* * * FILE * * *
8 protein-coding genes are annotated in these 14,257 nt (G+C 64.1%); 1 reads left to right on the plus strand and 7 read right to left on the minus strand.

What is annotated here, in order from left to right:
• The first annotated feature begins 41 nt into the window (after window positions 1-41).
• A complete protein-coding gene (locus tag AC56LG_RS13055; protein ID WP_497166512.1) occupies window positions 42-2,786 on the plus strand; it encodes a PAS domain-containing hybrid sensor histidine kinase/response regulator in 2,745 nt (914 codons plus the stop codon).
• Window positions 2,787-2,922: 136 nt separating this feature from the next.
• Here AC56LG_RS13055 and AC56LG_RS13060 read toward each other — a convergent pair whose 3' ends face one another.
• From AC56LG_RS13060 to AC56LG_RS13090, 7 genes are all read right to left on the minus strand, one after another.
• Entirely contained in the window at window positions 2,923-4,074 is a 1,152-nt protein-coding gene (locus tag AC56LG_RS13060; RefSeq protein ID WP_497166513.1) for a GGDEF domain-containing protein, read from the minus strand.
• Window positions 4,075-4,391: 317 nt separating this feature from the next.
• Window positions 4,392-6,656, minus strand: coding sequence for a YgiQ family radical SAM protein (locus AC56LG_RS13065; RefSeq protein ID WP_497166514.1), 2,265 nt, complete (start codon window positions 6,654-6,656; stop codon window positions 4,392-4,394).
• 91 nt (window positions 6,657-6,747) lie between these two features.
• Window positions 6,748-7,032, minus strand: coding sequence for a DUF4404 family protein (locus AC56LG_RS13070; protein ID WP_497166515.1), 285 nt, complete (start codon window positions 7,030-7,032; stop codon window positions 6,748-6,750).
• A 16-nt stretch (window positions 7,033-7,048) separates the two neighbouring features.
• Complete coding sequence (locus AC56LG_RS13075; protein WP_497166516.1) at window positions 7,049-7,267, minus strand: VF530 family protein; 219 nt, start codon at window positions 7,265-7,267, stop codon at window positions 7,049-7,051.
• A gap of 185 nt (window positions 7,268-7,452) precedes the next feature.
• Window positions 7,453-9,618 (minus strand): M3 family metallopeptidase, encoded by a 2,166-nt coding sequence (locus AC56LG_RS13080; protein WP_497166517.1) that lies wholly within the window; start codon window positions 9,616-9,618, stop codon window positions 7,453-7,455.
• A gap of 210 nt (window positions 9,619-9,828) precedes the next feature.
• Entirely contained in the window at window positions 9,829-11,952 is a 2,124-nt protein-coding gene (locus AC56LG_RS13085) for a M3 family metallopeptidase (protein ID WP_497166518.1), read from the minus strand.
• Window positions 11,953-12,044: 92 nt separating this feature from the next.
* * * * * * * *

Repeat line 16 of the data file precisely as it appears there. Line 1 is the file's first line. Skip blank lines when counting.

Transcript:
• Window positions 7,453-9,618 (minus strand): M3 family metallopeptidase, encoded by a 2,166-nt coding sequence (locus AC56LG_RS13080; protein WP_497166517.1) that lies wholly within the window; start codon window positions 9,616-9,618, stop codon window positions 7,453-7,455.